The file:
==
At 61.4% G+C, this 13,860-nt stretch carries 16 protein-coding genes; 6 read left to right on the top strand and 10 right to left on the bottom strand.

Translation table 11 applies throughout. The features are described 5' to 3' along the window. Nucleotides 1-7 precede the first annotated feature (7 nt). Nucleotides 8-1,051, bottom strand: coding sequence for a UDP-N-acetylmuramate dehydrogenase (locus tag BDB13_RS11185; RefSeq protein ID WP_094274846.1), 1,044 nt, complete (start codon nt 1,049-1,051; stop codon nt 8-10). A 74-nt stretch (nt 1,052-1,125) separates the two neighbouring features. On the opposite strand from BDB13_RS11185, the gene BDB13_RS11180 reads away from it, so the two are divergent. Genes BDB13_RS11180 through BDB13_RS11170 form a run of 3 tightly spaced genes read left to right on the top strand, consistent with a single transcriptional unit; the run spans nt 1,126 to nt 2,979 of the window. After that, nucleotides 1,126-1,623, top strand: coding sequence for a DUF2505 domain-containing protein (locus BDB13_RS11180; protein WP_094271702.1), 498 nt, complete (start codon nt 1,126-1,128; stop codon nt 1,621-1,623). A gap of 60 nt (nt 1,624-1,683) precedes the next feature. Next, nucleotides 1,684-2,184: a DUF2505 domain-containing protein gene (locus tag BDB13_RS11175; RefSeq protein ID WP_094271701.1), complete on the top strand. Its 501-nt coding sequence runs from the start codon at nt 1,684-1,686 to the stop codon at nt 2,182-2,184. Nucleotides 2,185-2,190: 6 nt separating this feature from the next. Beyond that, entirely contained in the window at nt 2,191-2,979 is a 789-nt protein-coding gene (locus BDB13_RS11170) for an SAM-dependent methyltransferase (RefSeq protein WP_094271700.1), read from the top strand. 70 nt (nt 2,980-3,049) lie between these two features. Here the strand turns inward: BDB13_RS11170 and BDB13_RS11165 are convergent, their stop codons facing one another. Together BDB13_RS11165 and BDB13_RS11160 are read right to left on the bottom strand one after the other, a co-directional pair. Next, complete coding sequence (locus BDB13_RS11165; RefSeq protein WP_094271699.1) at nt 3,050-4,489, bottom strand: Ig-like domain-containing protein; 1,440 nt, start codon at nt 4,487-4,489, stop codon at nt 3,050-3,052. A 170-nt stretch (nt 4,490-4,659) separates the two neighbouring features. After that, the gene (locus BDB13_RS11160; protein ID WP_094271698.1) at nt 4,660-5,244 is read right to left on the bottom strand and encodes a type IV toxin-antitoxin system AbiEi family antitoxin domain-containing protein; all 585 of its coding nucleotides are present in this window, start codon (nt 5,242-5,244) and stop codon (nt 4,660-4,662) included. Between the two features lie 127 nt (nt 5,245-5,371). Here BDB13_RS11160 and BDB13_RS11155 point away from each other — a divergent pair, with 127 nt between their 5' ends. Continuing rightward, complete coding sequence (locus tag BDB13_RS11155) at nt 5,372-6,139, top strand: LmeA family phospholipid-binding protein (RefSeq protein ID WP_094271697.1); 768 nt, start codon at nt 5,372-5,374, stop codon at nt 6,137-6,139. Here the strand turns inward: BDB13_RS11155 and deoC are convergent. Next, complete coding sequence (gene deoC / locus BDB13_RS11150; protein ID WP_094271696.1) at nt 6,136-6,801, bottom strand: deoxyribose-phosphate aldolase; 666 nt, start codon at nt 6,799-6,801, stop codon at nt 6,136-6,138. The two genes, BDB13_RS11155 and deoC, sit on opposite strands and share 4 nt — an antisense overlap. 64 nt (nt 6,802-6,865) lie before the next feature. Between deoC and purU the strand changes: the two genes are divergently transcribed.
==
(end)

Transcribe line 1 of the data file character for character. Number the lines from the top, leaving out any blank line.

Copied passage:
At 61.4% G+C, this 13,860-nt stretch carries 16 protein-coding genes; 6 read left to right on the top strand and 10 right to left on the bottom strand.